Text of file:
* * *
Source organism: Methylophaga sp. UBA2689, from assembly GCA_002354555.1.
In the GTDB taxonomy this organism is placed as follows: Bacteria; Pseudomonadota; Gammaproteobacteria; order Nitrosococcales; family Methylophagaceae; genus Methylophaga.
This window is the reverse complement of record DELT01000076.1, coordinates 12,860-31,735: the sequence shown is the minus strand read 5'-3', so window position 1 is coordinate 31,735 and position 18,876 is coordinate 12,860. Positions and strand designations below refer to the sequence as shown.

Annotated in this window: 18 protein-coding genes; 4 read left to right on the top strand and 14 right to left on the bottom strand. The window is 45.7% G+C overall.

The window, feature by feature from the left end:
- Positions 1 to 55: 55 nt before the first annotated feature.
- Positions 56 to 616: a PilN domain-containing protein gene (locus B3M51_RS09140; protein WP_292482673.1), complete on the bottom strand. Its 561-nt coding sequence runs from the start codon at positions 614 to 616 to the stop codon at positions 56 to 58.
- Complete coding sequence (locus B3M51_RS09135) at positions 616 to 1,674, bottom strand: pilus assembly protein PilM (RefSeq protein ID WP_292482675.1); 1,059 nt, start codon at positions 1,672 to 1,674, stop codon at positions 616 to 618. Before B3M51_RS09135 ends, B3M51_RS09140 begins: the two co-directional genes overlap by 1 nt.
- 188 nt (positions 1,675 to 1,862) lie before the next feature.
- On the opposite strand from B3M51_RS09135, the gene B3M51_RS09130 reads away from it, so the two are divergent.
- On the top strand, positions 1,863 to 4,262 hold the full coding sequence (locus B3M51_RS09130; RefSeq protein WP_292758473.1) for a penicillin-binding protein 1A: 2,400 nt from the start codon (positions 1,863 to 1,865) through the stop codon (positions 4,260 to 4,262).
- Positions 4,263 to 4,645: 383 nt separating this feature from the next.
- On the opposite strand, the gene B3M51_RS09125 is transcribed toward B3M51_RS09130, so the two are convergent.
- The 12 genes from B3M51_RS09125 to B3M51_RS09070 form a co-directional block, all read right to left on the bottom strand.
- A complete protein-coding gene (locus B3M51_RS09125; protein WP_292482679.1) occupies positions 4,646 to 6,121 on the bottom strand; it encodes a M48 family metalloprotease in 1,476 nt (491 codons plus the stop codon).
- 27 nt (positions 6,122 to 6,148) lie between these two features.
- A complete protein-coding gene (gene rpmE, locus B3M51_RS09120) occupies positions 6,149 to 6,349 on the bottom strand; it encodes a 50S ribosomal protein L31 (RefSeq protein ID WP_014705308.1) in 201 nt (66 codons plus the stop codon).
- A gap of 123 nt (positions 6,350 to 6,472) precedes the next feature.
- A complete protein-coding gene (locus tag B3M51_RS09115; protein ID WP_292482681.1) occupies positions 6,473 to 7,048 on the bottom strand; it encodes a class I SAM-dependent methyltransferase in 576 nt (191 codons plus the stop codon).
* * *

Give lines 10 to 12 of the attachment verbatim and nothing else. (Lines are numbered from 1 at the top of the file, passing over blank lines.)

- On the opposite strand from B3M51_RS09135, the gene B3M51_RS09130 reads away from it, so the two are divergent.
- On the top strand, positions 1,863 to 4,262 hold the full coding sequence (locus B3M51_RS09130; RefSeq protein WP_292758473.1) for a penicillin-binding protein 1A: 2,400 nt from the start codon (positions 1,863 to 1,865) through the stop codon (positions 4,260 to 4,262).
- Positions 4,263 to 4,645: 383 nt separating this feature from the next.